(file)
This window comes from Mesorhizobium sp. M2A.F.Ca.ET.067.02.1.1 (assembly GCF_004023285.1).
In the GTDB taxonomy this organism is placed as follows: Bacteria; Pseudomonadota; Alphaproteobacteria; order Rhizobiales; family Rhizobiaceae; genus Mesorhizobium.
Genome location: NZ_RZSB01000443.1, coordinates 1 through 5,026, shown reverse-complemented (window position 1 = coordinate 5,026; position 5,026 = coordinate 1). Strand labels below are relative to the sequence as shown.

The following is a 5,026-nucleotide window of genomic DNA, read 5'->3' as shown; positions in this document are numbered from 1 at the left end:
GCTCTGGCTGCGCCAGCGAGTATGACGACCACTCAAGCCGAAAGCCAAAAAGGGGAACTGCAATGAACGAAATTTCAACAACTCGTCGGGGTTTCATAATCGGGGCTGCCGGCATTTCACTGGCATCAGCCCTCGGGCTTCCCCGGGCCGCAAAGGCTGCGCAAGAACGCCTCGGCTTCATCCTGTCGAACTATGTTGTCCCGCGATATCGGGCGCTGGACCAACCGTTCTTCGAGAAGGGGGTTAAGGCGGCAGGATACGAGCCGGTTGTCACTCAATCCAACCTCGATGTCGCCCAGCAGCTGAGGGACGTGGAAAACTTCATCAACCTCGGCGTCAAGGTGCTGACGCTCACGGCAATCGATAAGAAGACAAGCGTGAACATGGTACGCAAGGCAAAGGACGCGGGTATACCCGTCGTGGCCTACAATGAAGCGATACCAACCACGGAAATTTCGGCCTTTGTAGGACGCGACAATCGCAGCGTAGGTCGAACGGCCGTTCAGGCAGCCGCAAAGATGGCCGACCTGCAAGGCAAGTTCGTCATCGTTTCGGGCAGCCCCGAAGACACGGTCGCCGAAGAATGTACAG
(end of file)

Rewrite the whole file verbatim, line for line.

This window comes from Mesorhizobium sp. M2A.F.Ca.ET.067.02.1.1 (assembly GCF_004023285.1).
In the GTDB taxonomy this organism is placed as follows: Bacteria; Pseudomonadota; Alphaproteobacteria; order Rhizobiales; family Rhizobiaceae; genus Mesorhizobium.
Genome location: NZ_RZSB01000443.1, coordinates 1 through 5,026, shown reverse-complemented (window position 1 = coordinate 5,026; position 5,026 = coordinate 1). Strand labels below are relative to the sequence as shown.

The following is a 5,026-nucleotide window of genomic DNA, read 5'->3' as shown; positions in this document are numbered from 1 at the left end:
GCTCTGGCTGCGCCAGCGAGTATGACGACCACTCAAGCCGAAAGCCAAAAAGGGGAACTGCAATGAACGAAATTTCAACAACTCGTCGGGGTTTCATAATCGGGGCTGCCGGCATTTCACTGGCATCAGCCCTCGGGCTTCCCCGGGCCGCAAAGGCTGCGCAAGAACGCCTCGGCTTCATCCTGTCGAACTATGTTGTCCCGCGATATCGGGCGCTGGACCAACCGTTCTTCGAGAAGGGGGTTAAGGCGGCAGGATACGAGCCGGTTGTCACTCAATCCAACCTCGATGTCGCCCAGCAGCTGAGGGACGTGGAAAACTTCATCAACCTCGGCGTCAAGGTGCTGACGCTCACGGCAATCGATAAGAAGACAAGCGTGAACATGGTACGCAAGGCAAAGGACGCGGGTATACCCGTCGTGGCCTACAATGAAGCGATACCAACCACGGAAATTTCGGCCTTTGTAGGACGCGACAATCGCAGCGTAGGTCGAACGGCCGTTCAGGCAGCCGCAAAGATGGCCGACCTGCAAGGCAAGTTCGTCATCGTTTCGGGCAGCCCCGAAGACACGGTCGCCGAAGAATGTACAG